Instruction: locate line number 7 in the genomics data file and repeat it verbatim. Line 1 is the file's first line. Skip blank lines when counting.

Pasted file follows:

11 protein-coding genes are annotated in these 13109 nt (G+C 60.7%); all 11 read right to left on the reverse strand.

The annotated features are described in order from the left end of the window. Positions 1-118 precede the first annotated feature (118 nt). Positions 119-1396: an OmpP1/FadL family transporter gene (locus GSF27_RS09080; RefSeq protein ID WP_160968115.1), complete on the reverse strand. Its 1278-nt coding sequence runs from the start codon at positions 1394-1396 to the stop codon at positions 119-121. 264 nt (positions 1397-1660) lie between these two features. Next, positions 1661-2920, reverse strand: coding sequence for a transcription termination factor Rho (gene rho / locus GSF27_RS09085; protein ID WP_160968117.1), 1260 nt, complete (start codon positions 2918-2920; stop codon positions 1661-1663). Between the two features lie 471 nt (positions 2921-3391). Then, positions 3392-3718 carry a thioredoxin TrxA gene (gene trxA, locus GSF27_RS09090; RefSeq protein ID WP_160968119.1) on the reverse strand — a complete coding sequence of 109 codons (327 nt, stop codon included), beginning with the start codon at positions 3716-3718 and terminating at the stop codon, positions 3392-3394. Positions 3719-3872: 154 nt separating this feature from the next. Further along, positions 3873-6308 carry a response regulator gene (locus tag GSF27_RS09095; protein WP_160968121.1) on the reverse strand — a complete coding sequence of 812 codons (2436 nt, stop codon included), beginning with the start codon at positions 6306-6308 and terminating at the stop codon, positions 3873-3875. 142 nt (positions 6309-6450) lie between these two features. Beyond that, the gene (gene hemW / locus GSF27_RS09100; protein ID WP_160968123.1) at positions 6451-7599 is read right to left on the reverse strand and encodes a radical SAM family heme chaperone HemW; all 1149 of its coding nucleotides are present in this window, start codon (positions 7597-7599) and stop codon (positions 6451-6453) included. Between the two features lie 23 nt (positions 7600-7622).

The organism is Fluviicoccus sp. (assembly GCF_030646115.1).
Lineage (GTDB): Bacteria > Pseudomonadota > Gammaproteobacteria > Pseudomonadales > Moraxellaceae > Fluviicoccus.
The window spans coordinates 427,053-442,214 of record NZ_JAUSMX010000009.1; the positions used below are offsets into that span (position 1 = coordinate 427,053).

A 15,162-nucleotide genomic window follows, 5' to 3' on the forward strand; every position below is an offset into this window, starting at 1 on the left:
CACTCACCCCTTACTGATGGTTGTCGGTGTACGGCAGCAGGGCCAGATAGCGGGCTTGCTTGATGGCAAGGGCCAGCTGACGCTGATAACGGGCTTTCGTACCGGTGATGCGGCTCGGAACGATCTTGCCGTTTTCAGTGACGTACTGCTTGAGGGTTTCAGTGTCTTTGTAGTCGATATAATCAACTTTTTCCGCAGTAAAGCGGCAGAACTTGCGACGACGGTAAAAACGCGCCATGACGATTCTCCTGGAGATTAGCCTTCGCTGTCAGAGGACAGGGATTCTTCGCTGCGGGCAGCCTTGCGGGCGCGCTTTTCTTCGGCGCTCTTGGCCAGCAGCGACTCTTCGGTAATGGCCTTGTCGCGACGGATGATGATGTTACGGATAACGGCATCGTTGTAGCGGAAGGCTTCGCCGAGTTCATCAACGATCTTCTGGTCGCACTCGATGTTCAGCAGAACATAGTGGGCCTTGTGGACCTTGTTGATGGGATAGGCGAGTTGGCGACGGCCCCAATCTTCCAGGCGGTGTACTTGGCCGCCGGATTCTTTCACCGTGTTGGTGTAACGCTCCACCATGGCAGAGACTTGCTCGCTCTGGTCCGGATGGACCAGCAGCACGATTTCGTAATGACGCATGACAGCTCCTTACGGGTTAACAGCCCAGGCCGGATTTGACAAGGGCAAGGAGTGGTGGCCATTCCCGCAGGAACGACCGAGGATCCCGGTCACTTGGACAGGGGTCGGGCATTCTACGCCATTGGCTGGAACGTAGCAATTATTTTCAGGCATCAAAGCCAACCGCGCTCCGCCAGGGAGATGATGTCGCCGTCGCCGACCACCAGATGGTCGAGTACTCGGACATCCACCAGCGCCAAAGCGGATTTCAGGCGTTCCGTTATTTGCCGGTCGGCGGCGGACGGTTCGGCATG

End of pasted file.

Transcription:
CACTCACCCCTTACTGATGGTTGTCGGTGTACGGCAGCAGGGCCAGATAGCGGGCTTGCTTGATGGCAAGGGCCAGCTGACGCTGATAACGGGCTTTCGTACCGGTGATGCGGCTCGGAACGATCTTGCCGTTTTCAGTGACGTACTGCTTGAGGGTTTCAGTGTCTTTGTAGTCGATATAATCAACTTTTTCCGCAGTAAAGCGGCAGAACTTGCGACGACGGTAAAAACGCGCCATGACGATTCTCCTGGAGATTAGCCTTCGCTGTCAGAGGACAGGGATTCTTCGCTGCGGGCAGCCTTGCGGGCGCGCTTTTCTTCGGCGCTCTTGGCCAGCAGCGACTCTTCGGTAATGGCCTTGTCGCGACGGATGATGATGTTACGGATAACGGCATCGTTGTAGCGGAAGGCTTCGCCGAGTTCATCAACGATCTTCTGGTCGCACTCGATGTTCAGCAGAACATAGTGGGCCTTGTGGACCTTGTTGATGGGATAGGCGAGTTGGCGACGGCCCCAATCTTCCAGGCGGTGTACTTGGCCGCCGGATTCTTTCACCGTGTTGGTGTAACGCTCCACCATGGCAGAGACTTGCTCGCTCTGGTCCGGATGGACCAGCAGCACGATTTCGTAATGACGCATGACAGCTCCTTACGGGTTAACAGCCCAGGCCGGATTTGACAAGGGCAAGGAGTGGTGGCCATTCCCGCAGGAACGACCGAGGATCCCGGTCACTTGGACAGGGGTCGGGCATTCTACGCCATTGGCTGGAACGTAGCAATTATTTTCAGGCATCAAAGCCAACCGCGCTCCGCCAGGGAGATGATGTCGCCGTCGCCGACCACCAGATGGTCGAGTACTCGGACATCCACCAGCGCCAAAGCGGATTTCAGGCGTTCCGTTATTTGCCGGTCGGCGGCGGACGGTTCGGCATG